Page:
“Miss Wong, you’re seriously ill,” the neurologist in a midtown office said, preparing to offer me a sympathy tissue.
Has it been more since a month since my last use of ‘truth is stranger than fiction’? Because Lindsay Wong’s truth is far stranger than fiction. A Chinese-Canadian woman that grows up in a family that is rife with mental illnesses and superstition, but completely refuses to acknowledge the first one and follows the second one in (self)destructive ways.
It’s always interesting to have a look behind someone else’s door, and I always try to learn more about contemporary Asians (immigrant or not). In this case, I felt like I was just gaping a lot at the page, because is this how it goes? Or is this solely the impact of the denial about mental illnesses? And is it bad that I laughed (in disbelief) so often?
Because there’s drug dealing neighbours that pay their neighbour’s children to hang out with theirs, disgusting-sounding meals, insults viewed as different level of endearments and barely a plain, ordinary family member with an ordinary, healthy life around. Lindsay isn’t easy to love either, but gosh darn it, no-one should grow up in such an environment. And I don’t ask for it often, but: I’d definitely read a sequel.
And yes, the erotic stories are shared. Just because of the title, I expected comedy, some coming of age and Learning Life’s Lessons, but I got much more. It’s a credit to Jaswal’s writing that I wasn’t disappointed by that, sooner the opposite.
Yes, there’s definitely comedy, and main character Nikki (Mindi’s sister) needs to discover what she wants to do in live and how she’ll do that without hurting her Punjabi family (and surroundings, in a way). This is definitely a story about the two lives immigrants/children of immigrants live, but it’s never just that. Nikki thinks she’s going to teach the widows Creative Writing, the widows prefer to share their creativity in another way.
Alongside that is a plot line that at first might feel tacked on. Missing girls, bitter feuds, really? But then it all starts to connect and this isn’t just a comedy any more, this is an all too realistic calling card to look at misogyny. Suddenly the tempo is picked up and the reader has to juggle several plot lines colliding.
But as mentioned before, Balli Kaur Jaswal does it well. Making this novel all-round entertaining and informing.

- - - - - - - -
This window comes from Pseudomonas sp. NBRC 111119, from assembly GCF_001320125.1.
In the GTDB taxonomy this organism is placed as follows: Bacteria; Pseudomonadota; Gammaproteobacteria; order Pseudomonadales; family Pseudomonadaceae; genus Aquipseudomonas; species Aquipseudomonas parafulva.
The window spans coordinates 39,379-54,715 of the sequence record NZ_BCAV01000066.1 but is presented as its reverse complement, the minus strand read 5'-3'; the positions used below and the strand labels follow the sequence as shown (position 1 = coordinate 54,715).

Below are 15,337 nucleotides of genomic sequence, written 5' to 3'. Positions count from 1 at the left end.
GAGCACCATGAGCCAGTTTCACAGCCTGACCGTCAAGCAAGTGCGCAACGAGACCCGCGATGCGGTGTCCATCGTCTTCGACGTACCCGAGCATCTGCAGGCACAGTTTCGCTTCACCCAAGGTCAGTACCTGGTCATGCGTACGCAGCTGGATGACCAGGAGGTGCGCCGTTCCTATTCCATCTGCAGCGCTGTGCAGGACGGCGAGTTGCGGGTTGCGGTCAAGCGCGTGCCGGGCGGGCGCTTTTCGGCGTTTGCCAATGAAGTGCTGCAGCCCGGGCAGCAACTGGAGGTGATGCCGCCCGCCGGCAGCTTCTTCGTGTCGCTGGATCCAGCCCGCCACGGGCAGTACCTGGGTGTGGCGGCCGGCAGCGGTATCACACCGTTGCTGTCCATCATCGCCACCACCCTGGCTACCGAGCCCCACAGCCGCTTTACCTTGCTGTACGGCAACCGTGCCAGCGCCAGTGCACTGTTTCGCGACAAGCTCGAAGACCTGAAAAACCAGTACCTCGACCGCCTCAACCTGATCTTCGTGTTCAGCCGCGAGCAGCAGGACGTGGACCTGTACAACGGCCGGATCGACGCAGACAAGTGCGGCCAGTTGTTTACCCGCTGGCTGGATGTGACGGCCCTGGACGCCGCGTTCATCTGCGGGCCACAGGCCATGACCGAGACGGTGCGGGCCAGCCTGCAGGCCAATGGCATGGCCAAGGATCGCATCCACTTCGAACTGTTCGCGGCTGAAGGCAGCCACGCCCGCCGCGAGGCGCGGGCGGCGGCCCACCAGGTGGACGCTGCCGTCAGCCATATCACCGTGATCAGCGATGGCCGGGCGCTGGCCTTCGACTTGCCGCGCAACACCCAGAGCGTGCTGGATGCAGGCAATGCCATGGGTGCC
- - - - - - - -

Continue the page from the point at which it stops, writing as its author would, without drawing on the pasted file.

He’d never been asked to wear a suit to a job interview.
First of all, I’d like to mention that this is a book from Oprah’s Book Club. Mostly because the ebook file I had, would mention it in the most random ways.
Anyway, I discovered that my Ottawa library had another online service, which finally got me this one. Express, so I had to finish it in seven days. I finished it in two.
Behold the Dreamers is about the American dreamers, the immigrants who enter the country (kind of) legally and overstay their welcome in hope of a better life for themselves and their family. Jende and Neni are from Cameroon, escaping their town because of disapproval of their relationship and with dreams of more. For such a long time things go well (there is a job, education, money shared left and right) that the reader can almost get comfortable; maybe this family is the one that will slip through.
The story plays out during the start of the financial crisis. With Jende being the chauffeur of a high up Wall Street man, it’s clearly shown that suffering can always reach another level. The book is so full of (naive) hope that it gets tougher and tougher to swallow that the dream may just stay that: a dream.
Behold the Dreamers, Imbolo Mbue, Random House 2016
Afterward, he tried to reduce it to abstract terms, an accident in a world of accidents, the collision of opposing forces – the bumper of his car and the frail scrambling hunched-over form of a dark little man with a wild look in his eye – but he wasn’t very successful.